The Perks of Being Emotionally Intelligent

Intelligence Quotient’s (IQ) have been around for 115 years, yet it wasn’t until this past decade that the spotlight shifted away from IQ and toward a more thought-provoking concept: Emotional Intelligence (EQ). IQ tests aim to measure how effectively you think and perceive or how well your frontal cortices are doing their job. EQ on the other hand assesses both personal and social competencies such as self-awareness and social awareness. Although IQ and EQ are both classifications of acumen necessary for interpreting the world around us, emotional intelligence is unequivocally vital to personal and interpersonal success, especially for a college student who’s finding their way through life. 

Emotional Intelligence refers to one’s ability to effectively govern both reason and emotion. It may sound like a simple process; however, being the subconsciously-driven beings that we are, it can be surprisingly difficult to be conscious of ourselves and evaluate our actions. Research suggests that the average person has approximately 50,000 thoughts per day and around 400 emotional experiences. As a college student, your IQ only attends to a fraction of those thoughts and emotions (hence the reason why every decision you make may not be the most rational). Emotions are powerful forces present in our daily lives, which is why anyone would benefit from emotional intelligence to be better problem-solvers, listeners, partners, and roommates.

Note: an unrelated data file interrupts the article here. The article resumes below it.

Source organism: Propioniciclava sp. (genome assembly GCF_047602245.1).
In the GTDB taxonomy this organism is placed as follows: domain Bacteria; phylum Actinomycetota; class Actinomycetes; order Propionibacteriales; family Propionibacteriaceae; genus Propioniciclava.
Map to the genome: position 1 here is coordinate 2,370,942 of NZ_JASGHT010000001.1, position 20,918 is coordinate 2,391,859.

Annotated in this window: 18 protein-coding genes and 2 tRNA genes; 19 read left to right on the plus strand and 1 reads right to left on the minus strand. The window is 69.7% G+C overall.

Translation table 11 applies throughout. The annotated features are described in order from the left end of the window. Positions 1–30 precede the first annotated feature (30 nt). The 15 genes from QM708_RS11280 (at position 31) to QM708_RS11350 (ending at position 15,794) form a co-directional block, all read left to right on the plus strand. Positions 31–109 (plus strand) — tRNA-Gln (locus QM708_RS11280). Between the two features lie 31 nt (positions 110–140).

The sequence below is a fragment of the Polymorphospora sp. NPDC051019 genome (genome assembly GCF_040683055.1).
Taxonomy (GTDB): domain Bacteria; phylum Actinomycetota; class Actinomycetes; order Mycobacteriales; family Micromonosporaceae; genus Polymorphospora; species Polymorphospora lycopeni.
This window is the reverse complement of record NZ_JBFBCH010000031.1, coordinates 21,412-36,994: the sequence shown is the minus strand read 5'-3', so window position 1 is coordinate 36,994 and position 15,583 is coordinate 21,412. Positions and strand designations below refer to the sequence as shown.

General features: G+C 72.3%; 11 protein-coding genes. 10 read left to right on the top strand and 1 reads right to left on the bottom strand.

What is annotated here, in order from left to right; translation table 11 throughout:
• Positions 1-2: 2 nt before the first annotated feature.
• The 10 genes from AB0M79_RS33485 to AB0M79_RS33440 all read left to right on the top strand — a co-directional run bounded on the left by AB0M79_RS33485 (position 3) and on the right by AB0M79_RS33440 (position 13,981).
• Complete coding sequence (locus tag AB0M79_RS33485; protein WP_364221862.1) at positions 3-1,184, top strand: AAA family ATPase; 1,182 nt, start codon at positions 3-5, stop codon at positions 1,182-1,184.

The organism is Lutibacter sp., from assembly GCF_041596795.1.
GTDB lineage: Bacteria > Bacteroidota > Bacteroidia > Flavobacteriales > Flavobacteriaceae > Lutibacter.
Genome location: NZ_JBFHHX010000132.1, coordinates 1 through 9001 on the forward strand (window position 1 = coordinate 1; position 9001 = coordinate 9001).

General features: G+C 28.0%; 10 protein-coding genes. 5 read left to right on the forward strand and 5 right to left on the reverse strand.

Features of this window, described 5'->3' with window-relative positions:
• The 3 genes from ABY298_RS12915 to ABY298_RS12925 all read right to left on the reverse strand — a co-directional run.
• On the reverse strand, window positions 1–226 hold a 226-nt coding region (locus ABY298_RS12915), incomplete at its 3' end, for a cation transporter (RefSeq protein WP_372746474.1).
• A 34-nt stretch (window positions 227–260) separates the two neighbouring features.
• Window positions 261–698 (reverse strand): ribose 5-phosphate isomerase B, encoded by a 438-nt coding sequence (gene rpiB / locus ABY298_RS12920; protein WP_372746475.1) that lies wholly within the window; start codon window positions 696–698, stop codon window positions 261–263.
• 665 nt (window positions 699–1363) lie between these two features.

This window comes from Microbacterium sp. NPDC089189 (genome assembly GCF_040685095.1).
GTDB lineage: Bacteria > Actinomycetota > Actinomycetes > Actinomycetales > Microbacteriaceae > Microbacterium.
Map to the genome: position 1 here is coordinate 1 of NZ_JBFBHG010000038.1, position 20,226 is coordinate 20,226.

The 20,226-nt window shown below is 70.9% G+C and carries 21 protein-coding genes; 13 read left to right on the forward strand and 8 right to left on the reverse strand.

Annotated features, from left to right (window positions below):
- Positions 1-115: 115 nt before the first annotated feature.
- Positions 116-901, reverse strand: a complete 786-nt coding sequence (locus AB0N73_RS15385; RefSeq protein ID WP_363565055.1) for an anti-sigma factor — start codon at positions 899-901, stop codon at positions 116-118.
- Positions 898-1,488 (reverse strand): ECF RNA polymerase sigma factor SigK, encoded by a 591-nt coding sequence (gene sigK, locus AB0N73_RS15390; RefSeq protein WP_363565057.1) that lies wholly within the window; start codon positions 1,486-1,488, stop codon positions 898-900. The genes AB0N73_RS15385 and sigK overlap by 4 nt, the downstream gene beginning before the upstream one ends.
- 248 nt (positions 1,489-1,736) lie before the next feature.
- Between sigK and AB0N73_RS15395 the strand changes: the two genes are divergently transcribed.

How can you become more emotionally intelligent? 

Self-awareness is the first step in adapting a new and improved, emotionally intelligent you. In terms of EQ, self-awareness refers to being able to accurately perceive your emotions and overall tendencies in any given situation. Do you repress uncomfortable emotions like sadness and jealousy? Or perhaps you have a hard time handling stress during finals week. These are all scenarios where a little self-awareness would be an effective tool to help you understand where your emotions come from, and why they are unique to you and no one else. 

It’s a lot easier to be socially aware and navigate other’s emotions when you are first aware of your own

The second half of self-awareness is self-management. Self-management revolves around knowing when or when not to act. It’s the difference between remaining calm, cool, and collected and exploding with emotion when a person or circumstance really gets on your nerves. One of the simplest if not the simplest way to practice self-management is by taking deep breaths to slow down your heart rate. This also gives you time to identify your emotion(s) and plan accordingly. 

All of the competencies that embody emotional intelligence are building blocks of one another. So it’s a lot easier to be socially aware and navigate other’s emotions when you are first aware of your own. Social awareness is a fancy way of saying you understand the people around you and the kind of relationship you have with them. Because all of us are half of any relationship we are in, we will always have half the responsibility of managing that relationship. For some, this could be a hard pill to swallow, indicating that you may want to re-evaluate some relationships and ask yourself if they are worth putting time and effort into. 

Altogether, the more emotional intelligence we acquire, the easier it is to "read" people and extend grace toward them, thus making our lives a little easier.